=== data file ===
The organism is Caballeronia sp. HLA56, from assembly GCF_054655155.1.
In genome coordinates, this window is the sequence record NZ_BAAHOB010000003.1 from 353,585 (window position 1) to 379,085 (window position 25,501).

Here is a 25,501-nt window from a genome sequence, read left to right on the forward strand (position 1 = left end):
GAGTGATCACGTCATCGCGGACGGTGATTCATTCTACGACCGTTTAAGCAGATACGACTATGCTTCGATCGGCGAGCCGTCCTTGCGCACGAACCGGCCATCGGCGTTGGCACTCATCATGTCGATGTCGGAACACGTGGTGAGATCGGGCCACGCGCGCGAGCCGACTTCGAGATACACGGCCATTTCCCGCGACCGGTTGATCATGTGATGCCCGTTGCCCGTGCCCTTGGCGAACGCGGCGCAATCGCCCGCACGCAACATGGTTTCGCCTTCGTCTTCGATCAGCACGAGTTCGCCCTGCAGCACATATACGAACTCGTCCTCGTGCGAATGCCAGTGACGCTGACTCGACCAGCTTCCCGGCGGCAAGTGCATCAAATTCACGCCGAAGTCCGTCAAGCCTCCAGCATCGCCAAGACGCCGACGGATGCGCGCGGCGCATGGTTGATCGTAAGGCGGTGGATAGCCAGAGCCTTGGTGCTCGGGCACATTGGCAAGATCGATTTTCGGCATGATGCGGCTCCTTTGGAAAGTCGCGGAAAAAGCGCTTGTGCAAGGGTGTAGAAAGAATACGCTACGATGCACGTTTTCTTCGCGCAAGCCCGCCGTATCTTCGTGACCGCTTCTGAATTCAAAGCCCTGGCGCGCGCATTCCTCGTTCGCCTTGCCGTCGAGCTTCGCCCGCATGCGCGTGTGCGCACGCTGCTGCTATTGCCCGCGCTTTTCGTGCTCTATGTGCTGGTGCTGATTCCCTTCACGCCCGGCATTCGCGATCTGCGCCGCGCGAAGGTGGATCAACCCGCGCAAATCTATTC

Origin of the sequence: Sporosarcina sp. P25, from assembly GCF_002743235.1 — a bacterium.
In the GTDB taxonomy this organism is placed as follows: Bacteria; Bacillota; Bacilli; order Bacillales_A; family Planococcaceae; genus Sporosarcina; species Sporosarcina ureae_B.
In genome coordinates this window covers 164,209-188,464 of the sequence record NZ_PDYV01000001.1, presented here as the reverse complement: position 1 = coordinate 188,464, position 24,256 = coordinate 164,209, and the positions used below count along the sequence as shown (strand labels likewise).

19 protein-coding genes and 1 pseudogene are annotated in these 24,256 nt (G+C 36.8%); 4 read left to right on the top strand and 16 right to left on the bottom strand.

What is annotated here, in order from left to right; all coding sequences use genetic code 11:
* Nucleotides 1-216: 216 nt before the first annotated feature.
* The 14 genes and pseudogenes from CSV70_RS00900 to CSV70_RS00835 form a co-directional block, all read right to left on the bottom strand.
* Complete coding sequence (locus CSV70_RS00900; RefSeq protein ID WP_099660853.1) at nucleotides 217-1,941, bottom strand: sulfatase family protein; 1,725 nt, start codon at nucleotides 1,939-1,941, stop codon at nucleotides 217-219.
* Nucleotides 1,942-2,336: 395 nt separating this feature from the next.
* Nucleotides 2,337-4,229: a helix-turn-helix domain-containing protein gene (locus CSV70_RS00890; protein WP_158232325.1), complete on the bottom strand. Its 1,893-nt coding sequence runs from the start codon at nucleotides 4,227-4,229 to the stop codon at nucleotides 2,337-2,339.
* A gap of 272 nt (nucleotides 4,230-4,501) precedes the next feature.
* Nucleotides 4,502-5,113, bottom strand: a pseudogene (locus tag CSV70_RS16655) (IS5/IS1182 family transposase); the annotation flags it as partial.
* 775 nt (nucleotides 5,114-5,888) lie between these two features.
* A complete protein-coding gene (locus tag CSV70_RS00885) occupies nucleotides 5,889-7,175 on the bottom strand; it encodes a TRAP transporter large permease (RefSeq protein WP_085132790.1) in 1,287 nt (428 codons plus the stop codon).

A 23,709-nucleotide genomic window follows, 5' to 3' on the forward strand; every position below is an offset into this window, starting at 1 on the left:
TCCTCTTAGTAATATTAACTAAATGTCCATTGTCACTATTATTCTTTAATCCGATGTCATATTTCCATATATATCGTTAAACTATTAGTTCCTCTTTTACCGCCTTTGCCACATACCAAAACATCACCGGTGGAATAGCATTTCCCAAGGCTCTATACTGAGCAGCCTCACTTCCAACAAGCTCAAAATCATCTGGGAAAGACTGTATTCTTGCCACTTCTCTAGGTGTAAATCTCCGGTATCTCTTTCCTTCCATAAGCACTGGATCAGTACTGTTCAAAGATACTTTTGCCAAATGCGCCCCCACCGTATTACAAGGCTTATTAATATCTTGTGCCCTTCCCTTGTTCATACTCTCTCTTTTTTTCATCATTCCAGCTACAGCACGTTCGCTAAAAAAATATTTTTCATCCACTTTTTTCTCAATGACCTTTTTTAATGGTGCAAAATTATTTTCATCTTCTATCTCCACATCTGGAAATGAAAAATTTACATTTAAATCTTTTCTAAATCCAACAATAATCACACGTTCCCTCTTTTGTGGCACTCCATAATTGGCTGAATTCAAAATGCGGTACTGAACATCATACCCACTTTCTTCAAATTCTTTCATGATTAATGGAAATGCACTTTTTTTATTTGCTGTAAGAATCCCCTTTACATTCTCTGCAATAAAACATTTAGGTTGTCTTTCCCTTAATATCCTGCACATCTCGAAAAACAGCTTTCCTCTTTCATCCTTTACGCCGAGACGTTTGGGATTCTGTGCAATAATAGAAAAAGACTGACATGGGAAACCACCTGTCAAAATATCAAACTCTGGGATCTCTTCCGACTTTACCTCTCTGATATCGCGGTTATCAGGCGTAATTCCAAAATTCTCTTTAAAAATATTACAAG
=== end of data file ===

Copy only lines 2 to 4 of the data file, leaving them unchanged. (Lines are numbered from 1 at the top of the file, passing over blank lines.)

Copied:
In genome coordinates, this window is the sequence record NZ_BAAHOB010000003.1 from 353,585 (window position 1) to 379,085 (window position 25,501).

Here is a 25,501-nt window from a genome sequence, read left to right on the forward strand (position 1 = left end):
GAGTGATCACGTCATCGCGGACGGTGATTCATTCTACGACCGTTTAAGCAGATACGACTATGCTTCGATCGGCGAGCCGTCCTTGCGCACGAACCGGCCATCGGCGTTGGCACTCATCATGTCGATGTCGGAACACGTGGTGAGATCGGGCCACGCGCGCGAGCCGACTTCGAGATACACGGCCATTTCCCGCGACCGGTTGATCATGTGATGCCCGTTGCCCGTGCCCTTGGCGAACGCGGCGCAATCGCCCGCACGCAACATGGTTTCGCCTTCGTCTTCGATCAGCACGAGTTCGCCCTGCAGCACATATACGAACTCGTCCTCGTGCGAATGCCAGTGACGCTGACTCGACCAGCTTCCCGGCGGCAAGTGCATCAAATTCACGCCGAAGTCCGTCAAGCCTCCAGCATCGCCAAGACGCCGACGGATGCGCGCGGCGCATGGTTGATCGTAAGGCGGTGGATAGCCAGAGCCTTGGTGCTCGGGCACATTGGCAAGATCGATTTTCGGCATGATGCGGCTCCTTTGGAAAGTCGCGGAAAAAGCGCTTGTGCAAGGGTGTAGAAAGAATACGCTACGATGCACGTTTTCTTCGCGCAAGCCCGCCGTATCTTCGTGACCGCTTCTGAATTCAAAGCCCTGGCGCGCGCATTCCTCGTTCGCCTTGCCGTCGAGCTTCGCCCGCATGCGCGTGTGCGCACGCTGCTGCTATTGCCCGCGCTTTTCGTGCTCTATGTGCTGGTGCTGATTCCCTTCACGCCCGGCATTCGCGATCTGCGCCGCGCGAAGGTGGATCAACCCGCGCAAATCTATTC